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29 January 2007 | Printer friendly

Report published on 10 January 2007 by the “Stay Healthy, Stop Mercury” campaign

More than one in six women involved in a small-scale study in 21 countries has a level of mercury above a widely-accepted recommended safety dose, according to a report published on 10 January 2007 by the “Stay Healthy, Stop Mercury” campaign.

Although the small-scale survey involved approximately 250 women, the results reaffirm figures published in the EU’s 2005 extended impact assessment. The findings are worrying because scientific reports have shown conclusively that low-level exposure to mercury in the womb can cause brain damage in children.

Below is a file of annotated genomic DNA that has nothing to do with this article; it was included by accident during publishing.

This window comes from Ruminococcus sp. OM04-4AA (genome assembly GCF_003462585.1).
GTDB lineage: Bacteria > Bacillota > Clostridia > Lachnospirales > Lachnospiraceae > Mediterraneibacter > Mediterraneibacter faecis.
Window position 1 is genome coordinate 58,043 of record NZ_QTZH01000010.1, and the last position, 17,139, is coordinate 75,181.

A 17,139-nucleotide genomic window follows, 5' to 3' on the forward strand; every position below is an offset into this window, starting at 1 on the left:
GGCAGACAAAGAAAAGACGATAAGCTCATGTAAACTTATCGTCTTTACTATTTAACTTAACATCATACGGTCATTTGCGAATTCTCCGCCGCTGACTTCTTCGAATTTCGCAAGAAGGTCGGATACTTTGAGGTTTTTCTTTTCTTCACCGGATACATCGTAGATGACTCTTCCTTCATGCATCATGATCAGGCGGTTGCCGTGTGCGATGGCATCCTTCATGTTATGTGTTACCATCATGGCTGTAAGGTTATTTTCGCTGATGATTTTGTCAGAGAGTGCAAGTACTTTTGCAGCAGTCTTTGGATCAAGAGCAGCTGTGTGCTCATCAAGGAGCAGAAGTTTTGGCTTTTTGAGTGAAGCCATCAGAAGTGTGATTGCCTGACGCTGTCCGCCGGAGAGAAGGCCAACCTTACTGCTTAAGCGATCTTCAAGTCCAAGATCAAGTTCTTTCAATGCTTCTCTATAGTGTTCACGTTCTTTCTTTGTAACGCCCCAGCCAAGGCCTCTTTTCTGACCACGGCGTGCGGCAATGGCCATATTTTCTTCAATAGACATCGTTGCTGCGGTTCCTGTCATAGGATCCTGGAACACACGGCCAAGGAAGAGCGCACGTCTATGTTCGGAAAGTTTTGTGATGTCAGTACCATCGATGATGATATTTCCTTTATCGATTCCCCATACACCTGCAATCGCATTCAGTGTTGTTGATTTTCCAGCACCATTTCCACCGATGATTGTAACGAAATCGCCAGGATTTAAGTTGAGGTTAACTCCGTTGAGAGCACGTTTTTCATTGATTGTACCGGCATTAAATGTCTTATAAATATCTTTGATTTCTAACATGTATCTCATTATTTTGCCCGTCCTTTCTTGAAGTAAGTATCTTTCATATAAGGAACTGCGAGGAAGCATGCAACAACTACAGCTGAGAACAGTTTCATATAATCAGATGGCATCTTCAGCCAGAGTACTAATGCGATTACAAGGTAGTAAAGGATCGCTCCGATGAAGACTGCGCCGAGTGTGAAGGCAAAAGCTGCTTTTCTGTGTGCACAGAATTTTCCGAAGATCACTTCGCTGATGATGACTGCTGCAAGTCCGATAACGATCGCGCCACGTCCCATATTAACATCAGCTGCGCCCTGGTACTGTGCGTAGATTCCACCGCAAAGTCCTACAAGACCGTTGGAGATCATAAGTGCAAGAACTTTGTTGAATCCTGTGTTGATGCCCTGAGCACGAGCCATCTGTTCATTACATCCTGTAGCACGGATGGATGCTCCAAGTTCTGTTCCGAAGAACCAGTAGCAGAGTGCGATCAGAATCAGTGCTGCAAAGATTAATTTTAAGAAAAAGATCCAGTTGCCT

The “Stay Healthy, Stop Mercury” campaign aims to raise awareness of a potential “child brain drain” taking place in Europe and around the world as a result of environmental mercury pollution. The two groups coordinating the campaign - the Health & Environment Alliance and Health Care Without Harm - are calling on the EU to show leadership in efforts to control environmental mercury pollution by securing a global ban on mercury. Ultimately, the only solution is to eliminate all uses of mercury everywhere, to collect and store remaining mercury safely and to clean up mercury pollution.

The report has been launched on 10 January in the European Parliament.

To read the entire report and other related documents please visit the campaign website.

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